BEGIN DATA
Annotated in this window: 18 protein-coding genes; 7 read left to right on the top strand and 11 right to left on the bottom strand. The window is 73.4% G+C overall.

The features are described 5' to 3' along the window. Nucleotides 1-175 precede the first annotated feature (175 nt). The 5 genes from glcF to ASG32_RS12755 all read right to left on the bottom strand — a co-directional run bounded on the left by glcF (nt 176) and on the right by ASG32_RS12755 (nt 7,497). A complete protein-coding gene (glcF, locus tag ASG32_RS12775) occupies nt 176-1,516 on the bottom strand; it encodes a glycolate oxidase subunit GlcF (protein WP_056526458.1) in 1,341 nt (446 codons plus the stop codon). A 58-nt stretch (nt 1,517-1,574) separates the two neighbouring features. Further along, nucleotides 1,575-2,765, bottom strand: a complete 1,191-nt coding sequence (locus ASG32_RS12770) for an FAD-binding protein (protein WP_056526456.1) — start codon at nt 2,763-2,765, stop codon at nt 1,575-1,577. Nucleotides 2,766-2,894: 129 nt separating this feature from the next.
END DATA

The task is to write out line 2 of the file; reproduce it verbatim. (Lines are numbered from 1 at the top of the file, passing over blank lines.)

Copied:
The features are described 5' to 3' along the window. Nucleotides 1-175 precede the first annotated feature (175 nt). The 5 genes from glcF to ASG32_RS12755 all read right to left on the bottom strand — a co-directional run bounded on the left by glcF (nt 176) and on the right by ASG32_RS12755 (nt 7,497). A complete protein-coding gene (glcF, locus tag ASG32_RS12775) occupies nt 176-1,516 on the bottom strand; it encodes a glycolate oxidase subunit GlcF (protein WP_056526458.1) in 1,341 nt (446 codons plus the stop codon). A 58-nt stretch (nt 1,517-1,574) separates the two neighbouring features. Further along, nucleotides 1,575-2,765, bottom strand: a complete 1,191-nt coding sequence (locus ASG32_RS12770) for an FAD-binding protein (protein WP_056526456.1) — start codon at nt 2,763-2,765, stop codon at nt 1,575-1,577. Nucleotides 2,766-2,894: 129 nt separating this feature from the next.